• According to the Commerce Department, the advanced read on August Retail Sales showed a fifth month of gains, rising +0.6%, far ahead of expectations for +0.1% and the prior month’s downwardly revised +0.5% (+0.7% originally). Retail sales represent about one-third of all consumer spending and are seasonally adjusted but not inflation adjusted. Retail sales ex-autos increased by +0.6%, also beating expectations, which was for a +0.4% increase, but trailed the prior month’s +0.7% gain (a big upward revision from the original +0.1%). Sales ex-autos and gas were up a more modest +0.2%, still above expectations for -0.1% decline, but down from the prior month’s +0.7% (revised up from +0.1%), highlighting how the sharp +5.2% increase in receipts at gas stations carried the headline increase. Sales rose in clothing and electronics stores, but other sectors, like grocery and department stores, showed some deceleration from the prior month. The Control Group, a figure used to calculate GDP, was up just +0.1%, above expectations for a -0.1% decline but below the prior month’s +0.7% (revised far higher from the originally reported +0.1%). Year-over-year Retail Sales were up +2.5%, continuing a deceleration in the annual pace of retail sales growth, which was running at +7.4% to start the year in January. 
  • The Small Business Optimism Index rose again in July but remains below the long-term average, as quality of labor and inflation concerns continue to weigh on business owners. The National Federation of Independent Business (NFIB) reported that business optimism fell to 91.3 in August from 91.9 in July, missing expectations for 91.5. The decline was led by a 7-percentage point drop in the Expect Economy to Improve index, dropping it to -37%, the lowest of the 10 components. Only three components increased, led by the Earnings Trend index, which increased +5 percentage points to -25%. Concern over Inflation ticked up but remains the second biggest concern among owners, with Quality of Labor their single most important challenge. Respondents reported Raising Selling Prices in August for the first time since November 2022 and was the largest monthly increase since May 2022. A surprising jump in Compensation plans shows that the labor market continues to be healthy.
  • August Industrial Production rose +0.4%, down from the prior month’s +0.7% (revised down from +1.0%), but above expectations for a +0.1% rise. Manufacturing output rose +0.5%, reversing a -0.5% drop the prior month. Motor vehicle assemblies spiked +8.8%, and the output of utilities surged +5.4% following a -3.0% decline the previous month, as high temperatures in July increased demand for cooling. Capacity Utilization, a measure of potential output, increased to 79.7% from 79.5% the prior month, which was revised up from 79.3% and where it was expected to come in. The strike by the United Auto Workers could put a dent in industrial output on top of headwinds from higher interest rates and a slowing global economic activity.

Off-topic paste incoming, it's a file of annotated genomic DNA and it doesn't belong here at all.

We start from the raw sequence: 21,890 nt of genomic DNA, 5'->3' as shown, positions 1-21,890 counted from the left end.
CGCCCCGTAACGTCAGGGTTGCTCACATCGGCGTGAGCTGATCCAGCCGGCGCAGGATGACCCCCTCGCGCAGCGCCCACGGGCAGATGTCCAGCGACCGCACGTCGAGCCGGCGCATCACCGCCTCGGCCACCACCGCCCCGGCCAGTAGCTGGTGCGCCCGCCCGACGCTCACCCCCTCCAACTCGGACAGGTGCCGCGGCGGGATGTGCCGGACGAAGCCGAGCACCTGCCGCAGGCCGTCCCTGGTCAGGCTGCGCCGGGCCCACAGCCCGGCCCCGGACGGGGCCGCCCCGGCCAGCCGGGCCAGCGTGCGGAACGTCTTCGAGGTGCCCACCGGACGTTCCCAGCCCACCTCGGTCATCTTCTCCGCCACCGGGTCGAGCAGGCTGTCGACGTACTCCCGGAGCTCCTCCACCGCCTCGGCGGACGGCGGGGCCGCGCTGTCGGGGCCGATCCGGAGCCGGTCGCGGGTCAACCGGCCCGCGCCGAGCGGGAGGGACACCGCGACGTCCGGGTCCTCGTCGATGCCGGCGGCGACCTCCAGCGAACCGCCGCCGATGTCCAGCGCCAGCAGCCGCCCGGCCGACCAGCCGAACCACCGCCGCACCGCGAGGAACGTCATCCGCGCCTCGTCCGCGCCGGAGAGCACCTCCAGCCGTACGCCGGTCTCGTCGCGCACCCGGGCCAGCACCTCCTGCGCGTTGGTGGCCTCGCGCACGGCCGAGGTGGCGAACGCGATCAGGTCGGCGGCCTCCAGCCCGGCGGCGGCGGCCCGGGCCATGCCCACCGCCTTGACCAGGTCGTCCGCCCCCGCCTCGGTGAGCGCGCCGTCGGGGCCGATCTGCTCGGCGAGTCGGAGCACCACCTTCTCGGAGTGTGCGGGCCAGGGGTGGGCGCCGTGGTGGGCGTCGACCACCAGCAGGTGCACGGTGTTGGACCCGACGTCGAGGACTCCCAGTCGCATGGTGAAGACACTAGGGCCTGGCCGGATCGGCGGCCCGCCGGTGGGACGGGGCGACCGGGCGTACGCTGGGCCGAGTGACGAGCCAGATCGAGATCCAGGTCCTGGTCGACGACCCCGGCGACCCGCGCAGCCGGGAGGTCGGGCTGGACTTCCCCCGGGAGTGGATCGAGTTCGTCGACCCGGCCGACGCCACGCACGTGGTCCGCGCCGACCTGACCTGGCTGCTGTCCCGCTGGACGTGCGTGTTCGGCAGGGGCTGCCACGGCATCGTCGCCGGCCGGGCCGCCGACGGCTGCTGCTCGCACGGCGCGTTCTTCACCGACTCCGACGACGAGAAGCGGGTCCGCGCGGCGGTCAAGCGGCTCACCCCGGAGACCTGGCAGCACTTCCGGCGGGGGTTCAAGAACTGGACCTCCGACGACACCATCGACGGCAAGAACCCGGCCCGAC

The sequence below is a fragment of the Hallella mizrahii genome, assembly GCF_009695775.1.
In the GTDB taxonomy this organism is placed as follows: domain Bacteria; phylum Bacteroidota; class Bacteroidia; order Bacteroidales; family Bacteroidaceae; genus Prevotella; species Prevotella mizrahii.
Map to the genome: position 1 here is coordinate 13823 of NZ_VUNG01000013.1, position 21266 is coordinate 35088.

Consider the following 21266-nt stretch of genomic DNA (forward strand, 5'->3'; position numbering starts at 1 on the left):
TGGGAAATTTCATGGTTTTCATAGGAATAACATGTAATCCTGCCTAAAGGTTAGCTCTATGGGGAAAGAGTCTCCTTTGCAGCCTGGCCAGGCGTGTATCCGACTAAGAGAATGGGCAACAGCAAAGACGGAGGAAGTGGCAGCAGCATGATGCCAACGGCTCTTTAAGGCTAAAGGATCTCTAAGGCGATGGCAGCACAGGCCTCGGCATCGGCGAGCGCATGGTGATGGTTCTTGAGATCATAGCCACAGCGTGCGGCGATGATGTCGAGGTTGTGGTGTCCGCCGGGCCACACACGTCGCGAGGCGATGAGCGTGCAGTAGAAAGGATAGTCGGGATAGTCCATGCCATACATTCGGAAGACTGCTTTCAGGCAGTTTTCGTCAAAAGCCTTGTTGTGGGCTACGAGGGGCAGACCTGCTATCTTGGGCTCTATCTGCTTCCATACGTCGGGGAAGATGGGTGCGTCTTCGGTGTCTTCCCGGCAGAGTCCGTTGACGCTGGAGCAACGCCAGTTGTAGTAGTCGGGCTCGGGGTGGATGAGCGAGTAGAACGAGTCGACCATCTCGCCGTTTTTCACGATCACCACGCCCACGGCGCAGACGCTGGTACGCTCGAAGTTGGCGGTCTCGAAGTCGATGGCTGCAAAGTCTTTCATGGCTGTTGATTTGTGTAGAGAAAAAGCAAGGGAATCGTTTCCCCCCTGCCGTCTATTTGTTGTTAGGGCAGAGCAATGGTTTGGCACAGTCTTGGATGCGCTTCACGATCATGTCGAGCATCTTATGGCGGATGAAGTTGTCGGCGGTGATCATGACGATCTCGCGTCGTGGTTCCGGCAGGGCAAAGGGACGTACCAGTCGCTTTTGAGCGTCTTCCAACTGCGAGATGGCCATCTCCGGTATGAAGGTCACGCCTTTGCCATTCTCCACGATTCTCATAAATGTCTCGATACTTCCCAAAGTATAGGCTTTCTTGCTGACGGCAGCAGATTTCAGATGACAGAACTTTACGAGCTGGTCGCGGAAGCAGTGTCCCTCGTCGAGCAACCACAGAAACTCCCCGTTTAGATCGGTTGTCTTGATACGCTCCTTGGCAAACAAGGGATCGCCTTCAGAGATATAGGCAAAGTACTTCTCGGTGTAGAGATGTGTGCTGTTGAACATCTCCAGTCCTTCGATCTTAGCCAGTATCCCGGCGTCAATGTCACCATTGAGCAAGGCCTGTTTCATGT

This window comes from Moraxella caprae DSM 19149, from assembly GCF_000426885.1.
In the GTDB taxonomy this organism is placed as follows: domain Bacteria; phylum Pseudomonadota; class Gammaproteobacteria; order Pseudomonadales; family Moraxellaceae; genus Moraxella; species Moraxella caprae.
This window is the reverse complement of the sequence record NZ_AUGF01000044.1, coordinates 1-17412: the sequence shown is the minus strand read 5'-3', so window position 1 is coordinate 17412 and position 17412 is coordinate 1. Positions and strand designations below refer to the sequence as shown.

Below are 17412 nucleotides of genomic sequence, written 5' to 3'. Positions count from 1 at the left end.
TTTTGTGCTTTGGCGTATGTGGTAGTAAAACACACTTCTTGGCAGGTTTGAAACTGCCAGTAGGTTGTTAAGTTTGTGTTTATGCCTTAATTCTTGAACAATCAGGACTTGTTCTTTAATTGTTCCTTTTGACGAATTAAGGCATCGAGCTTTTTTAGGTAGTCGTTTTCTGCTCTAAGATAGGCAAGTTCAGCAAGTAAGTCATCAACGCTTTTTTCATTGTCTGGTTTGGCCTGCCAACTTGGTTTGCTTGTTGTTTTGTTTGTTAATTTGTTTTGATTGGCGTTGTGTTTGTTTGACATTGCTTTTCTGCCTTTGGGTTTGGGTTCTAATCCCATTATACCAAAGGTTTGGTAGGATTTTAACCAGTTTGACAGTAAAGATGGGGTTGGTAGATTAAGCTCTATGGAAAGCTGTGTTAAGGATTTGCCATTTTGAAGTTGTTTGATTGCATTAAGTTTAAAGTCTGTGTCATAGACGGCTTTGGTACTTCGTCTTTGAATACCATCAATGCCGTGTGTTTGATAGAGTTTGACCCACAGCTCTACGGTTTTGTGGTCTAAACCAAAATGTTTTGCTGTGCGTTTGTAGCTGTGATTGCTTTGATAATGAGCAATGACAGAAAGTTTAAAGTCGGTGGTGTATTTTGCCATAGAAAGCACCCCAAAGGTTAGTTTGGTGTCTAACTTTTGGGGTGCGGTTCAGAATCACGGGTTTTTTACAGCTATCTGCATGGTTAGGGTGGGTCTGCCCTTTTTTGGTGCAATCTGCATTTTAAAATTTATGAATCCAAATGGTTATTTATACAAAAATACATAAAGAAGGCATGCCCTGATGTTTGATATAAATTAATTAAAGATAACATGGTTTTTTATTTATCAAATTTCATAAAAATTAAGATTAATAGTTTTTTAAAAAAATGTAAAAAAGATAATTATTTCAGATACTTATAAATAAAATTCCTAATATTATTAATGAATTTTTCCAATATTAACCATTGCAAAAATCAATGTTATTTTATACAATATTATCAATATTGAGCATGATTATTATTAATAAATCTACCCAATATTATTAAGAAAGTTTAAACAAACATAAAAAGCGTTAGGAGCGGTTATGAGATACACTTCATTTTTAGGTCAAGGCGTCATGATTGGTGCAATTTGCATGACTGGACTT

• The New York Fed’s Empire State Manufacturing Index, a gauge of manufacturing activity in the state, surged nearly +21 points to 1.9 in September, far above expectations to improve to -10.0 from the prior month’s -19.0 reading (readings below zero indicate economic contraction). New Orders rebounded +25 points after the prior month’s -23.2 point plunge, sending it back to positive territory at 5.1 — the highest level since April. On the downside, inflationary pressures persisted with Prices Paid and Prices Received both increasing again. Employment was narrowly lower, and unfilled orders and inventories continued to shrink, suggesting manufacturers are clearing backlogs.
  • Weekly MBA Mortgage Applications fell -0.8% for the week ended September 8, following the prior week’s -2.9% drop, and is the seventh decline in the last eight weeks. The Purchase Index rose +1.3% following a -2.1% fall the prior week, and the Refinance Index dropped -5.4% following a -4.7% drop the prior week. The average 30-Year Mortgage Rate rose to 7.27% but remains 1.26 percentage points higher from a year earlier.
  • Weekly Initial Jobless Claims rose +3,000 to 220,000 for the week ended September 9, below expectations for 225,000 and last week’s 220,000. The number of people already collecting unemployment claims (i.e., Continuing Claims) rose +4,000 to 1,688,000 in the week ended September 2, below consensus for 1,695,000, and down from last week’s reading of 1,688,000.

The Week Ahead